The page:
What is New Zealand famous for? Well if you are like me you’ll answer wine! (Other options include lamb, the Haka and Lord of the Rings)
So a perfect introduction to Auckland was a day trip to Waiheke Island where lots of wineries are based and there are ample cellar doors to sample at.
Waiheke Island day trip
Getting to Waiheke
My friend Cat and I got the Fullers ferry from Auckland ferry terminal to the island for $35 return. The ferry is every half hour and takes half an hour. On arrival on the island lots of people choose the hop on hop off bus to get around the island, but we had a plan and decided to use the local buses, which are $3.50 a ride.
Stop 1: Casita Miro
We headed over to the far side of the island and started our wine tasting at Casita Miro. This Spanish influenced winery grows a variety of grapes around the tasting house. Syrah is the main grape variety that Waiheke is known for, however lots of vineyards buy in grapes from other areas of New Zealand (or own land in those areas) in order to make a full range of wine.
The tasting flight
Their Rose is made with grapes with very low residual sugar, so its a dry flavour. Our wine tasting guide described it as strawberry yoghurt flavour, but don’t let that put you off! This is a very French style rose that is a perfect wine for drinking all afternoon on a sunny day.. shame it was raining when we tried it! The light colour comes from the very short contact that the wine has with skins of the Merlot grape that it’s made from.
The Chardonnay is a very atypical one. Or should that be a typically kiwi one?! It has a very fragrant nose – with citrus and minerals coming through and is very pale being only lightly oaked. This is also a light wine like the rose (they are both around 11%) and easy drinking, but it didn’t have any wow factor for me.
The Syrah is the main grape of Waiheke and has white pepper fragrance on the nose with a dryer palate and more black pepper and bacon in the mouth! (I never thought I would be adding bacon as a tasting note lol!)
However for me the Malbec was the more interesting wine. This was fruity – not as full bodied or tannic as some Malbecs I’ve tried before. This wine definitely grew on me over the duration of the tasting. The Argentine on the staff says that he thinks this wine is faithful to the Argentine Malbec and it definitely makes Casita Miro unique.
We also tried their dessert wine Madame Rouge. This is a fortified wine sitting somewhere between Port and Sherry. Whilst it’s sweet on its own I could see this working as a long aperitif mixed with soda. They also serve it topped with prosecco as a pre-dinner drink.
The 5 wine tasting flight was $15 without tapas, but they also serve it with complementary tapas, Spanish style, if you want to stay more sober!
Stop 2 and lunch: Tantalus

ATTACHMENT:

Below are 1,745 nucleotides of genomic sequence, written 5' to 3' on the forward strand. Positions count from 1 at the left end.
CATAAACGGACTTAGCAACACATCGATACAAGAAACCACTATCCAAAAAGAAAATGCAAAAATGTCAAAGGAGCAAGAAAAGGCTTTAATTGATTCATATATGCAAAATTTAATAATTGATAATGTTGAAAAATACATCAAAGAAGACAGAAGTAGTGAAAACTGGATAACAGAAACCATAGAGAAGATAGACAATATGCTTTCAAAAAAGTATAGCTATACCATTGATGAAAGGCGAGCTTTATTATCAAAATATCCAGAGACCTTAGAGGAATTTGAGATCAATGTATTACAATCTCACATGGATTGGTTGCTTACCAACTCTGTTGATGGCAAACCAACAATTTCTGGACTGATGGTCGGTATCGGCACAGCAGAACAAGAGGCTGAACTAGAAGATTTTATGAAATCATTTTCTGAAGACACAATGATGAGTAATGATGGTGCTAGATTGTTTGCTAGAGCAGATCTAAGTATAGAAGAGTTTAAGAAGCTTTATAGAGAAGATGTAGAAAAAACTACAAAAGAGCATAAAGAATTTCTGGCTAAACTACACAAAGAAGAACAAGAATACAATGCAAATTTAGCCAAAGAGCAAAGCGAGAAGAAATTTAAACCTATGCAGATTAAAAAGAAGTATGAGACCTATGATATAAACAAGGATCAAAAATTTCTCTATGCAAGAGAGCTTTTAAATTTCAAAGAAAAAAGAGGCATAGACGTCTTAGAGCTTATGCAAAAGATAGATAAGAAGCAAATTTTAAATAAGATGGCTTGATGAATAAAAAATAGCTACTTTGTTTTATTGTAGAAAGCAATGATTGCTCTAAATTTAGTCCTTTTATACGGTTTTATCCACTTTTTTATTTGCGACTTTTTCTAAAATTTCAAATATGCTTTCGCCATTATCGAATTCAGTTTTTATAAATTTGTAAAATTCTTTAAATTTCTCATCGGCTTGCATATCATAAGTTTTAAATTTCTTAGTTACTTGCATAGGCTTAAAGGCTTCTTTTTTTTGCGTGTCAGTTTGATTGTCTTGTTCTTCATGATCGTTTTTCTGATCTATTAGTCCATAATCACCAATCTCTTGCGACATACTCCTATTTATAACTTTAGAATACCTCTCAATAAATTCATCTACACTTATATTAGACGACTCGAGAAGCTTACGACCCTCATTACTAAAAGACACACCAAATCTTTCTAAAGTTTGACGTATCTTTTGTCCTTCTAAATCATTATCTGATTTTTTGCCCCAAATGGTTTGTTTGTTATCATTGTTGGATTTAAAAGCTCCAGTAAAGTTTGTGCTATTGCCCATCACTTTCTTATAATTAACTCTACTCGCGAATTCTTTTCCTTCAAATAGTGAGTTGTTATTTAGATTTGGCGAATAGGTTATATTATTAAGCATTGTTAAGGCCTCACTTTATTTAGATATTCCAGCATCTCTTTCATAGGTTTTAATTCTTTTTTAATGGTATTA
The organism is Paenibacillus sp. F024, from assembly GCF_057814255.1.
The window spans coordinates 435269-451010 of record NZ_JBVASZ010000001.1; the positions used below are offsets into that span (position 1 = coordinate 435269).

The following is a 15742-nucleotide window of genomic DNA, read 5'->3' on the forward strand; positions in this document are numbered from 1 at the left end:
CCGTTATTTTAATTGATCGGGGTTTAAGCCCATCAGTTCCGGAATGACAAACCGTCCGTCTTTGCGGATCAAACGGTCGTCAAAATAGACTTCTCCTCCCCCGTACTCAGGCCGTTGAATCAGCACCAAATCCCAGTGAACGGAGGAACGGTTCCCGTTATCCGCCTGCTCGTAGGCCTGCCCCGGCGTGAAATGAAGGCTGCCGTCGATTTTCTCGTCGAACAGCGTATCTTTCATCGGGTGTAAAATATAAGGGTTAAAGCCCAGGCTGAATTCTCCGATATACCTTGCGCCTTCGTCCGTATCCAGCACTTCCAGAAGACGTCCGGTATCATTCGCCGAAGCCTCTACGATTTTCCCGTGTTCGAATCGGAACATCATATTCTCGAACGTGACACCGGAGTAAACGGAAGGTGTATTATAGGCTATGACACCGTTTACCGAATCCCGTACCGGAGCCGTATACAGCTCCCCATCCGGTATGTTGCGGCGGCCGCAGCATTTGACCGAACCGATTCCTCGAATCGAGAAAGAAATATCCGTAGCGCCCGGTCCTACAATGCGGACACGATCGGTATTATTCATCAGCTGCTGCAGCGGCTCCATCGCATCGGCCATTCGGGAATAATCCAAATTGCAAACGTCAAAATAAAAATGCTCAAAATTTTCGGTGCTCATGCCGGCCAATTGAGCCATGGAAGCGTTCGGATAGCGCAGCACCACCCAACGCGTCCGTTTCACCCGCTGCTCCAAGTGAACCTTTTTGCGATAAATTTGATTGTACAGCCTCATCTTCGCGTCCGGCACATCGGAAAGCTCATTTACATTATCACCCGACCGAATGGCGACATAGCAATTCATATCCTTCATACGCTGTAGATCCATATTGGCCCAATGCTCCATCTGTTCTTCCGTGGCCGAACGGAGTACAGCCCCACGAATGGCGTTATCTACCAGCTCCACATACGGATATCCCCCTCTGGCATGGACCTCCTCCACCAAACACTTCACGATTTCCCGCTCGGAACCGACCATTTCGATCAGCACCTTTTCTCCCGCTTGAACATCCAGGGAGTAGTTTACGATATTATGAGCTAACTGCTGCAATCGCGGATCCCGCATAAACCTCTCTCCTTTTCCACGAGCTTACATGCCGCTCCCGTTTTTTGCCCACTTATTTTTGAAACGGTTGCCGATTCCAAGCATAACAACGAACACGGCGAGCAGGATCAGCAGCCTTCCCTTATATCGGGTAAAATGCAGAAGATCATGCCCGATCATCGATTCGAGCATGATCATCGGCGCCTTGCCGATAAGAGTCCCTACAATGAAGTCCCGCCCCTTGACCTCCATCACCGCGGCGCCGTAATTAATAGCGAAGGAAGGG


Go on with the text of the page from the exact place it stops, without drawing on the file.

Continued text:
Named after the Scottish tantalus – usually used to keep valuable spirits, such as whiskey locked up and out of the way of thirsty staff – Tantalus was definitely tanatalising! Whilst Casita Miro was homely, the Tantalus winery was stylish. You could already sense that the wine would be ‘better’ or is that just more expensive? Well if it was the power of suggestion then it worked on us!!
The wine tasting
We did the Reserve tasting flight of four red wines for $15. These are all the local red wines, starting with a blend of Merlot Cabernet Franc which had lots of black fruit, but was light with balanced tannins. The Voile 2014 was a lovely light Syrah, however these wines just kept getting better! The Evoque 2014 was a Merlot blend wth deep tannins, red berries and chocolate notes. The Ecluse was very different, I loved it! Fruit and herbs give it a different flavour profile. The tannins are offset by the sweetness from the fruit flavours. The last 3 wines could all be cellared from 5-10 years.
Then we stayed for lunch! It had been highly recommended by my friend Lauren who visited in March (it was a lot sunnier then, than it was in April!)
Lauren recommended lunch, but in particular the truffle fries – so tasty!
We had to try the whites with our meal, so we tried the Sauvignon Blanc from Marlborough and the Chardonnay from Waiheke. The Sauvignon was a classic kiwi flavour, beautifully floral. The Chardonnay impressed us so much we had another glass for ‘dessert’! It was incredibly smooth with an amazing mouth feel and very moorish. This was one wine that they were no longer selling at the cellar door, so this was our best chance to drink it!
Stop 3 and last the last one: Cable Bay
Cable Bay was our last stop – near to the ferry terminal. They host a lot of different events, like music gigs, here in the summer. Not so appealing on a wet and soggy day, but we didn’t let this discourage us!
The wine tasting
The tasting is $10 for 5 wines. We started with the Reserve Sauvignon Blanc, which was oaked – unusual for a sauv blanc. I can’t say that this grabbed me much though… Next up was the Waiheke Viognier with a soft mouth feel. Apparently they traditionally stomped this wine into submission with feet, which meant that the grape pips weren’t broken and hence the softness.
The Rose was 100% Merlot, similar to the Casita Miro one. However whilst the Casita Miro Rose had low residual sugars, this one has zero. Hence a dry wine. The colour for this one comes from 5 hours of contact with the skins, quite lovely if you ask me!
In the reds we tried a Pinot Noir from Marlborough – smokey and full of depth. This wine would be good with a meat board or roast duck, due to the berry and earthy notes. The local Syrah (23% of the grapes on Waiheke are Syrah) had chocolate notes. This was a big bold wine, but not super tannic or heavy as it still had the fruit.
Then we shared a cab to the ferry terminal (it was pissing it down at the time, Cable bay is easily walking distance, but we didn’t want to get soaked!)
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